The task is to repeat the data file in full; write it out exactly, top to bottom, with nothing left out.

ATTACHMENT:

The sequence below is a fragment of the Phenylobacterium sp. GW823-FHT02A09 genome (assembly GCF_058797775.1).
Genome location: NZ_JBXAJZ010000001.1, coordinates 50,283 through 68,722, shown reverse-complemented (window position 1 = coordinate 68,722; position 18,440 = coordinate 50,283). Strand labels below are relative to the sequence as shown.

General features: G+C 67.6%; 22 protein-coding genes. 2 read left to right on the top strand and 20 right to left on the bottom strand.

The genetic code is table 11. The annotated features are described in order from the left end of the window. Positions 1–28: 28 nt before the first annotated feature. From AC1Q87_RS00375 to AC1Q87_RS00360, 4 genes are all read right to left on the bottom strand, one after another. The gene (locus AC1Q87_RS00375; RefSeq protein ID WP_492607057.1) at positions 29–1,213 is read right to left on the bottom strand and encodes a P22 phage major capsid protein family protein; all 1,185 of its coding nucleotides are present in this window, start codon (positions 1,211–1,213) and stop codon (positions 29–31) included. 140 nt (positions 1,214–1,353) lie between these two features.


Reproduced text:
The sequence below is a fragment of the Phenylobacterium sp. GW823-FHT02A09 genome (assembly GCF_058797775.1).
Genome location: NZ_JBXAJZ010000001.1, coordinates 50,283 through 68,722, shown reverse-complemented (window position 1 = coordinate 68,722; position 18,440 = coordinate 50,283). Strand labels below are relative to the sequence as shown.

General features: G+C 67.6%; 22 protein-coding genes. 2 read left to right on the top strand and 20 right to left on the bottom strand.

The genetic code is table 11. The annotated features are described in order from the left end of the window. Positions 1–28: 28 nt before the first annotated feature. From AC1Q87_RS00375 to AC1Q87_RS00360, 4 genes are all read right to left on the bottom strand, one after another. The gene (locus AC1Q87_RS00375; RefSeq protein ID WP_492607057.1) at positions 29–1,213 is read right to left on the bottom strand and encodes a P22 phage major capsid protein family protein; all 1,185 of its coding nucleotides are present in this window, start codon (positions 1,211–1,213) and stop codon (positions 29–31) included. 140 nt (positions 1,214–1,353) lie between these two features.